Holy cow. A good friend sent me a link to this 2017 album Songs of Love and Death by Me and That Man. Dark, fuzzy, gothic country, this entire album is fantastic. I know nothing about this band, but this album hits a perfect harmonic with the new Federale and a few other albums I've had on heavy rotation lately, most of which I'll get to posting from in the next few days.

**

Last night K and I went to the theatre to see Mike Flanagan's adaptation of Stephen King's Doctor Sleep.

The best cinematic sequel ever.

Honestly, I miss spoke above, because Flanagan - who I now think might be the greatest living modern horror director - has made a film that is a sequel to both King's book and Stanley Kubrick's film The Shining, which are two very different entities. There's an article in the most recent Fangoria Magazine where Flanagan talks about how he approached this, and all I can say is, he hit it out of the park. Doctor Sleep is also a very tight adaptation of the novel, so it has the dual quality of feeling like a novel first, and a movie second. In other words, the three-act structure moviegoers have unconsciously come to expect is there, but in an over-arching way. The way the individual scenes are woven together, moving back and forth seamlessly between characters, events, and places, feels literary, as though you're plowing through sections or chapters in a book.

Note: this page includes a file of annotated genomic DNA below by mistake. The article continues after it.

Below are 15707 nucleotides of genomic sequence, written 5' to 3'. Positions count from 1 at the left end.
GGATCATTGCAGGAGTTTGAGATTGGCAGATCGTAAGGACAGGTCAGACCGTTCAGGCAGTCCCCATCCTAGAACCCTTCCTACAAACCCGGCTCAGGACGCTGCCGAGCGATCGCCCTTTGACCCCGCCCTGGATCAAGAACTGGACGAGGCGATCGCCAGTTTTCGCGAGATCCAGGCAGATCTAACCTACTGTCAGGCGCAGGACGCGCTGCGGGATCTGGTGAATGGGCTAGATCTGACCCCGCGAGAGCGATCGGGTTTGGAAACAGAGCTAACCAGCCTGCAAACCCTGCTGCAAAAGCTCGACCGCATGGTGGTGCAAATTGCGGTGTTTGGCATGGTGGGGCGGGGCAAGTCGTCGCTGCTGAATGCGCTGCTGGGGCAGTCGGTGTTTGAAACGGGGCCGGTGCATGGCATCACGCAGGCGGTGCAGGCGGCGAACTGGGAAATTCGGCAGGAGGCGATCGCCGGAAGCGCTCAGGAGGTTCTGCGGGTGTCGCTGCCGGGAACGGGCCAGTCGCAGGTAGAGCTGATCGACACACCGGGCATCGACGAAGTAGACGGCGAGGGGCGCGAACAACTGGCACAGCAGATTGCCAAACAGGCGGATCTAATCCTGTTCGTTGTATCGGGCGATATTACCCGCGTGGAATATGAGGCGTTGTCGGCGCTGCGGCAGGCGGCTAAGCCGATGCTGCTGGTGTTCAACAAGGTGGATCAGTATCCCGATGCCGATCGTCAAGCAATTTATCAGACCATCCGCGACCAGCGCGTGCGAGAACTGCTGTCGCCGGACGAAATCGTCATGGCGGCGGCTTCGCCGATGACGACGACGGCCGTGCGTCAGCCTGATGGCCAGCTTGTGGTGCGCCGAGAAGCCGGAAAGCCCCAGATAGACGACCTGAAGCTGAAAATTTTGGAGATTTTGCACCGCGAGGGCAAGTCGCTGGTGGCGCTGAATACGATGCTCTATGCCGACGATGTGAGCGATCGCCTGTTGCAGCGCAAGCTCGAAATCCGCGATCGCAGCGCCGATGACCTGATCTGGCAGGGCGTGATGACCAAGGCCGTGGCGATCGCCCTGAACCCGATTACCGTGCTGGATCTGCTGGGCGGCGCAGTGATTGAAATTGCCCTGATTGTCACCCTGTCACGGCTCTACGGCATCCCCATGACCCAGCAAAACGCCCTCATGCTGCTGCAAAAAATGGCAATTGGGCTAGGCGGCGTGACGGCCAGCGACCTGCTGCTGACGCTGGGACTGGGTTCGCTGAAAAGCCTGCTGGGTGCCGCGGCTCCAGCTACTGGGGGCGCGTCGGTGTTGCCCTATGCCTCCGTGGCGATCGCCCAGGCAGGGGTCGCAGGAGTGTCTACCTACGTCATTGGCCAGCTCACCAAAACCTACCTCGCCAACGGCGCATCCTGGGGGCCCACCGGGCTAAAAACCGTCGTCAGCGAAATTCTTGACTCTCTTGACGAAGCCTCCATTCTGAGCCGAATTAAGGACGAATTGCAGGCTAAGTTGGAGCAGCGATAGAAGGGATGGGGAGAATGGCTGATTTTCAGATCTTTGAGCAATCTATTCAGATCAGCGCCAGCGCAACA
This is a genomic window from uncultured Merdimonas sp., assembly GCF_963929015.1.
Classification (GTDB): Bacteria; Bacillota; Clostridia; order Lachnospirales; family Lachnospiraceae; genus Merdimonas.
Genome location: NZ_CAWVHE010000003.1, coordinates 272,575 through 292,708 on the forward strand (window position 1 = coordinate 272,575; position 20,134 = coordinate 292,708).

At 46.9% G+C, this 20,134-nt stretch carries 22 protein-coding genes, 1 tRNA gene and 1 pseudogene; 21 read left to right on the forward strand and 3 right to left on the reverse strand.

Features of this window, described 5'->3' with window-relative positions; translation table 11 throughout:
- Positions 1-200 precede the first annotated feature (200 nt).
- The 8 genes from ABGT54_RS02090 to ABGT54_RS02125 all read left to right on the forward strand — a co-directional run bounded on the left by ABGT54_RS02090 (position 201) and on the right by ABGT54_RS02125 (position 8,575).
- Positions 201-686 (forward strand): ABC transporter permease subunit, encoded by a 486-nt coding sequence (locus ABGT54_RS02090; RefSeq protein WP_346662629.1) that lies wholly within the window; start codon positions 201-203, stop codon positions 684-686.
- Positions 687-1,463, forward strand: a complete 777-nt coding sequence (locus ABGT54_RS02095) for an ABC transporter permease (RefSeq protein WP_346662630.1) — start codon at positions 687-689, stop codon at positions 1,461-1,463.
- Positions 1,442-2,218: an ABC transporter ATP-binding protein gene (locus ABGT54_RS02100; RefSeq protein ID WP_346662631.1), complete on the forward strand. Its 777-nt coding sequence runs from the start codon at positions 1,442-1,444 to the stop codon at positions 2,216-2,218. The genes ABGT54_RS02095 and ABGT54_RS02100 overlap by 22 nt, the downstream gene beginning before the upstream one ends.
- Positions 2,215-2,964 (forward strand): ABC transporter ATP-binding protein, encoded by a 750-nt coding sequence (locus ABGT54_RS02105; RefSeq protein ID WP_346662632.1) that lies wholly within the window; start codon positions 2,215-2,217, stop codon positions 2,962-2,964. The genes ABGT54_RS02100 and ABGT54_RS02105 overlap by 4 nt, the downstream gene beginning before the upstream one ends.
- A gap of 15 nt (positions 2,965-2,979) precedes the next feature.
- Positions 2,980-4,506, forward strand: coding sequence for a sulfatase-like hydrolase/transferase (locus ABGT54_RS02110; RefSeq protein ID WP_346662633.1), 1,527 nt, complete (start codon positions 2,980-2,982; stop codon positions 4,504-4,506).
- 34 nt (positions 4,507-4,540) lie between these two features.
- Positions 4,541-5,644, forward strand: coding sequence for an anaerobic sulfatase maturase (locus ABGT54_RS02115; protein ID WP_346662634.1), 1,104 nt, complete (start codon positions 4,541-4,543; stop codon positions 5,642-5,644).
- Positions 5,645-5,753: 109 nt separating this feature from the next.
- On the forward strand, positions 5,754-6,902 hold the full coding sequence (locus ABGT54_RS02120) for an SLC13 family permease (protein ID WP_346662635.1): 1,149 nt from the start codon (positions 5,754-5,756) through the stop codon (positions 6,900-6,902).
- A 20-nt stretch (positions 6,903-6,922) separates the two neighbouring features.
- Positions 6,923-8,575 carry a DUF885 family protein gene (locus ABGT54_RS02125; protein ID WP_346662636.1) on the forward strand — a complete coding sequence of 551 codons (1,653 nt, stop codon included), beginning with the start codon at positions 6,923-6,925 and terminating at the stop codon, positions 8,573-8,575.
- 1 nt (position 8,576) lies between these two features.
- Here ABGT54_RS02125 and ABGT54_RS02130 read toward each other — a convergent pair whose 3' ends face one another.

I loved Doctor Sleep when I read the novel back around the time it came out - many thanks to Mr. Brown for mailing me his copy just to be sure I read it, as our love for both King's book and Kubrick's film goes back a looooong way. And now I love the film. Win-win.




Playlist from 11/08:

Federale - No Justice
Billy Idol - Greatest Hits
Black Pumas - Eponymous